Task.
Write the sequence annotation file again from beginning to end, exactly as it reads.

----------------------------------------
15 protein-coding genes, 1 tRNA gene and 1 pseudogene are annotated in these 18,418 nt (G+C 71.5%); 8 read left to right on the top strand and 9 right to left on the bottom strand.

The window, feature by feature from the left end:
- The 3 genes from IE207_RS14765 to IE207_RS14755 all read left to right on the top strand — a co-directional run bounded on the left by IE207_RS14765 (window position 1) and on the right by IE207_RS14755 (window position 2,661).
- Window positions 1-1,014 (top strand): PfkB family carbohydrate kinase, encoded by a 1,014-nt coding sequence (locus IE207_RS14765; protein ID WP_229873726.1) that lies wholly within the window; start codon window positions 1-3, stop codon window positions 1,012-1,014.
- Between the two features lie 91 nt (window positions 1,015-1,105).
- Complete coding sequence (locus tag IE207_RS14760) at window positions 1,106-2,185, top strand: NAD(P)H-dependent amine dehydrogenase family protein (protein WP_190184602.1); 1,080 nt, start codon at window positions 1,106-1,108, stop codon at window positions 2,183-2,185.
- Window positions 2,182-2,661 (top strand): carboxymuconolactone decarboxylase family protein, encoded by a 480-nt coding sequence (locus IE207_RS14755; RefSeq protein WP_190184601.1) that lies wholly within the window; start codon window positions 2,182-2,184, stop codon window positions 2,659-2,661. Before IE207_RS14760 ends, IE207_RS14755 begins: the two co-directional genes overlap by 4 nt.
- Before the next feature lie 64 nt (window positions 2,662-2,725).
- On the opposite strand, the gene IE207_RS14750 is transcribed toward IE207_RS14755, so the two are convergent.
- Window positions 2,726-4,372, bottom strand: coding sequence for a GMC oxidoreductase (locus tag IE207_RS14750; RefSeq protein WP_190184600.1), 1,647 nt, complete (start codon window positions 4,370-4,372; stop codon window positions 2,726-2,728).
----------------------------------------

15 protein-coding genes, 1 tRNA gene and 1 pseudogene are annotated in these 18,418 nt (G+C 71.5%); 8 read left to right on the top strand and 9 right to left on the bottom strand.

The window, feature by feature from the left end:
- The 3 genes from IE207_RS14765 to IE207_RS14755 all read left to right on the top strand — a co-directional run bounded on the left by IE207_RS14765 (window position 1) and on the right by IE207_RS14755 (window position 2,661).
- Window positions 1-1,014 (top strand): PfkB family carbohydrate kinase, encoded by a 1,014-nt coding sequence (locus IE207_RS14765; protein ID WP_229873726.1) that lies wholly within the window; start codon window positions 1-3, stop codon window positions 1,012-1,014.
- Between the two features lie 91 nt (window positions 1,015-1,105).
- Complete coding sequence (locus tag IE207_RS14760) at window positions 1,106-2,185, top strand: NAD(P)H-dependent amine dehydrogenase family protein (protein WP_190184602.1); 1,080 nt, start codon at window positions 1,106-1,108, stop codon at window positions 2,183-2,185.
- Window positions 2,182-2,661 (top strand): carboxymuconolactone decarboxylase family protein, encoded by a 480-nt coding sequence (locus IE207_RS14755; RefSeq protein WP_190184601.1) that lies wholly within the window; start codon window positions 2,182-2,184, stop codon window positions 2,659-2,661. Before IE207_RS14760 ends, IE207_RS14755 begins: the two co-directional genes overlap by 4 nt.
- Before the next feature lie 64 nt (window positions 2,662-2,725).
- On the opposite strand, the gene IE207_RS14750 is transcribed toward IE207_RS14755, so the two are convergent.
- Window positions 2,726-4,372, bottom strand: coding sequence for a GMC oxidoreductase (locus tag IE207_RS14750; RefSeq protein WP_190184600.1), 1,647 nt, complete (start codon window positions 4,370-4,372; stop codon window positions 2,726-2,728).